Select Page

Some say that the whole job search process can be tough and tiresome.  So, too, can be the process of thinking through whether or not career advancement should occur either where you’re at or somewhere else.

It’s with this in mind that we, at, are providing provide occasional quick-to-read hints and tips to remind or help you in how to think through the whole job search and career advancement process.  We also email tips weekly and would be glad to add you to our list (click here).


RESEARCH - Research the company for your job search and job interview

Demonstrating your interest in the company that you’re scheduled to meet starts with researching them.  Review the company’s website and annual reports (if a public company), read about the company’s industry and key challenges that affect category and company trends, learn what the company’s culture is all about through reviews and press releases and learn about the management team and the people you will be meeting with.



Proofread your resume

It’s all about first impressions. You are representing yourself to others who don’t know you that well. And, even if they know you, mistakes may imply a lack of attention to your work and can change perceptions. So, move slowly and proofread for typos regularly when writing your resume. Misspellings, extra spaces and wrong words can stand out to fresh eyes, so call in a friend to proofread your resume before sending it off.


RE-READ THE JOB DESCRIPTION - For job interviews, prepare by re-reading the job description.

A job description is the hiring company’s review of the roles, responsibilities and qualifications that they are looking for. Re-reading it will help you to identify the keywords, industry jargon and skills and help you prepare how your experiences match up well.  Print it out and underline the skills that the employer is looking for. Think about past and current work history examples that align with these requirements. By doing this, your answers to their questions will align more clearly to what they’re looking for.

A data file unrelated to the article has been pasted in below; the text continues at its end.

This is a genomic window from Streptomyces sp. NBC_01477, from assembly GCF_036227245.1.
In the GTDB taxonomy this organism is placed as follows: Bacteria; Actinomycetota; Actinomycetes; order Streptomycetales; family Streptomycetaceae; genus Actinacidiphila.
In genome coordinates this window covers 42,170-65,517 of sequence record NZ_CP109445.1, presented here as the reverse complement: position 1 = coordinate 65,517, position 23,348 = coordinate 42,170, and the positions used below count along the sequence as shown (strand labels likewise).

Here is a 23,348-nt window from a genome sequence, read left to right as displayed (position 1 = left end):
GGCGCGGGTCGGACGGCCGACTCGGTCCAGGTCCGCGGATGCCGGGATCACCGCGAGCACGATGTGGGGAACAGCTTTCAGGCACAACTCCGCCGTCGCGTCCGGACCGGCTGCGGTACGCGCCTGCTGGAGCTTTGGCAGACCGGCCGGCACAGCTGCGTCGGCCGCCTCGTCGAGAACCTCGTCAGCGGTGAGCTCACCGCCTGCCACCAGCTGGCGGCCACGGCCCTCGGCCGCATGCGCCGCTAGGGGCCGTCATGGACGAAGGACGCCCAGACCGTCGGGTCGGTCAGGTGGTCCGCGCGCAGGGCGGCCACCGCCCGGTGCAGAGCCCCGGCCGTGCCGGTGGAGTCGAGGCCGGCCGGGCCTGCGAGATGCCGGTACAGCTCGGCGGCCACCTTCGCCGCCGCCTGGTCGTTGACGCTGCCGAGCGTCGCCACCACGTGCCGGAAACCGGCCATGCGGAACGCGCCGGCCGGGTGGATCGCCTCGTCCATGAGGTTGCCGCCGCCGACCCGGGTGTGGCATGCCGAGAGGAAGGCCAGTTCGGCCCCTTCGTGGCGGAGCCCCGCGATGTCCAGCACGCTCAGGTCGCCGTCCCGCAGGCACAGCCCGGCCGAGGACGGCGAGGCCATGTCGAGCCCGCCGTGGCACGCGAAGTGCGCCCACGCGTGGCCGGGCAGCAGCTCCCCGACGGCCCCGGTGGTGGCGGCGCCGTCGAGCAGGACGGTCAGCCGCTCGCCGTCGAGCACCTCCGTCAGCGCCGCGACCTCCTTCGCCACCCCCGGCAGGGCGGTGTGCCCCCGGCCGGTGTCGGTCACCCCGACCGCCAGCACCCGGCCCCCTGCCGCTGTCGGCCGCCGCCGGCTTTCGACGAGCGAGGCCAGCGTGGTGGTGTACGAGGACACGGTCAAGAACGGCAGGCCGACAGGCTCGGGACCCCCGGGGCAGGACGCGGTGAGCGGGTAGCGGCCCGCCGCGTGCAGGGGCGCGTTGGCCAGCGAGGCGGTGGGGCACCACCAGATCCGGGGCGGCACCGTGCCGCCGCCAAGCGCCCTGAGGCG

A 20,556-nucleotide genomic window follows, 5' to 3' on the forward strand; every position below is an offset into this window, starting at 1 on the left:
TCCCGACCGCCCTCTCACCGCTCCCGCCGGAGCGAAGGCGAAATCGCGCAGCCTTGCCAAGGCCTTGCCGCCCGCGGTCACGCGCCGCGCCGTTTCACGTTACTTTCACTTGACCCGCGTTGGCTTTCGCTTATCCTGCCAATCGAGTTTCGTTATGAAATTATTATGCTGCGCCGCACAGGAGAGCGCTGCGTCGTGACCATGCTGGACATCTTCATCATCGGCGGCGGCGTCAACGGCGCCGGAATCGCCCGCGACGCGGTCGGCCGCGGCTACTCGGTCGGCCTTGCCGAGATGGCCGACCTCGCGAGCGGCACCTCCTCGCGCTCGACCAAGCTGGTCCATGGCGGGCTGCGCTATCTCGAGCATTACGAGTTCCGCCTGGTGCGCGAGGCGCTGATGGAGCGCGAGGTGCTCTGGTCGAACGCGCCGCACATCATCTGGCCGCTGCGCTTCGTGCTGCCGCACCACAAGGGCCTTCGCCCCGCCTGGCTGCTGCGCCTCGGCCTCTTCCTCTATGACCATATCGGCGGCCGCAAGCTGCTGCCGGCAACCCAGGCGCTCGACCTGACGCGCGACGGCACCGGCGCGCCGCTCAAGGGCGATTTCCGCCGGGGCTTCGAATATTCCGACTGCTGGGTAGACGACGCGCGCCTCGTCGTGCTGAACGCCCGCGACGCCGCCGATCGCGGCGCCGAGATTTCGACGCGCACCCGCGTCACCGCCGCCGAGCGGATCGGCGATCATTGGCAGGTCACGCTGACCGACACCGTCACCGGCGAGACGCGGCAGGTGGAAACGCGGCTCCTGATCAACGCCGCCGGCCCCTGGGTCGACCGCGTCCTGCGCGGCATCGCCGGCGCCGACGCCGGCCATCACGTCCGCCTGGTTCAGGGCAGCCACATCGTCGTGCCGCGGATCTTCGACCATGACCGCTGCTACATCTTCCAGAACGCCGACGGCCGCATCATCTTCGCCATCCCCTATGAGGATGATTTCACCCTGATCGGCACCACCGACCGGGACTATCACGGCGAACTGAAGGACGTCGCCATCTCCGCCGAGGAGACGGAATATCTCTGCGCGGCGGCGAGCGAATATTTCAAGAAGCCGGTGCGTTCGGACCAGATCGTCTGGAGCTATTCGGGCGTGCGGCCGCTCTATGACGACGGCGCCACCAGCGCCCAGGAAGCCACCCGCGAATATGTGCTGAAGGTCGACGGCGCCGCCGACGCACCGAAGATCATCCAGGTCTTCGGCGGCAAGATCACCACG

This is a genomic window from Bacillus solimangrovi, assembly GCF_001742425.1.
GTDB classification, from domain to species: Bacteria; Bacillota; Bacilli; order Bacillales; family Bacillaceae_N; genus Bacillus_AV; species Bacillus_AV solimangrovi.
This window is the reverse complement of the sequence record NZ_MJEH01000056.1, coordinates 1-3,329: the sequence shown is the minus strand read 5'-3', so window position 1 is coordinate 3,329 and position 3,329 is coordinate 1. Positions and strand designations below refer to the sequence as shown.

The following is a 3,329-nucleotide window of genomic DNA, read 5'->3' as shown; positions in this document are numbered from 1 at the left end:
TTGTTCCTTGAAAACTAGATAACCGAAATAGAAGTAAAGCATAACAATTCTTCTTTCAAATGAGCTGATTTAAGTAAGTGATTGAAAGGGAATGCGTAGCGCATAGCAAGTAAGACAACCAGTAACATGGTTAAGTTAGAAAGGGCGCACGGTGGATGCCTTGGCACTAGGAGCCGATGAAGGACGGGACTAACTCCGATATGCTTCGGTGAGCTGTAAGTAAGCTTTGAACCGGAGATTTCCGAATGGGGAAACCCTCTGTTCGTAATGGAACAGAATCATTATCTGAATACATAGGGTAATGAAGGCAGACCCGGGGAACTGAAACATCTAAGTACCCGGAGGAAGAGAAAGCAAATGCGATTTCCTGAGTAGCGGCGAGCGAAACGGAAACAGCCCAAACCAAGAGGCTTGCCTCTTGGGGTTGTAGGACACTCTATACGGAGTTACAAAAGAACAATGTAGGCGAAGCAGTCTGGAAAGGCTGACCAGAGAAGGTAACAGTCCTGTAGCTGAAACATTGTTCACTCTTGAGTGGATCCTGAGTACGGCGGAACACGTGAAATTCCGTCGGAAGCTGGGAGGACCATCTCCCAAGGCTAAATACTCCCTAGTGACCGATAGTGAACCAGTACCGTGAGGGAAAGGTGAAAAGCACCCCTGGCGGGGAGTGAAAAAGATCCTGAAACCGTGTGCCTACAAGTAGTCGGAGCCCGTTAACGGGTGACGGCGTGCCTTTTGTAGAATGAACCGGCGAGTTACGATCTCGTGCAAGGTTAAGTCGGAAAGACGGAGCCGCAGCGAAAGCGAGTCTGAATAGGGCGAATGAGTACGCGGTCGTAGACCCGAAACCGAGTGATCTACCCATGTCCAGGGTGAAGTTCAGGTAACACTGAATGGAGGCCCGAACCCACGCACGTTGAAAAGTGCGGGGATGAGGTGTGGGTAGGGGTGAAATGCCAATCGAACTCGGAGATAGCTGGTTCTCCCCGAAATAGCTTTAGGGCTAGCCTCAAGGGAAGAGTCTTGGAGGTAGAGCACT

USE KEYWORDS WITH CARE - Use the keywords from the job description on your resume

Keywords are the words or short phrases that a job description includes because they relate to the job or that are familiar to you based on your expertise that relate to particular requirements for a job. They are the skills, abilities, credentials, and qualities that a hiring manager looks for in a candidate. Add keywords from a job listing to your resume in order to get through filters. But, be cautious, recruiters can spot “keyword stuffing” from a mile away. Use buzzwords where they fit naturally and that match your style of writing.



Prepare and practice the stories behind your accomplishments

First is getting prepared. You know your skills and your accomplishments, but have you created the stories that showcase these skills and accomplishments.  Simple and to the point.  The STAR format. What was the Situation, the problem or challenge you were given, what were your Tasks, your responsibilities for this situation, what did you do, the Actions, to address the challenge and what were the team’s and your Results.  Then, practice these answers enough to confidently present them.  Several times so it becomes second nature.



Resumes should look crisp and clean when searching for a new job

A resume that is hard to read won’t be read, especially when, on average, you get 6-7 seconds to make an impression.  We write left to right and readers read left to right so orient your resume in that manner. Use left alignment, not the justified setting as it might leave gaps in a line. Use the same font, Arial or Calibri, with size differences and use of bold or italics kept at a minimum for emphasis where appropriate.  CAPS are harder to read, so maybe avoid these. Use digits for numbers and think of the white space as room for breathing.



Prepare for the job interview by practicing with a friend

We’re repeating this tip. It’s that important. Prepare and practice your answers to the common questions, “Tell me about yourself, and why are you interested in this role with our company?” Practice your answers in front of a mirror.  Align your answers and accomplishments to the job description. Record yourself and play it back to see how you sound.  This will also help to keep your eyes looking straight vs. the natural tendency to look up at the ceiling. Practice in front of someone. The idea is to quickly communicate who you are and what value you will bring to the company and the role.



Resumes should proudly showcase hard and soft skills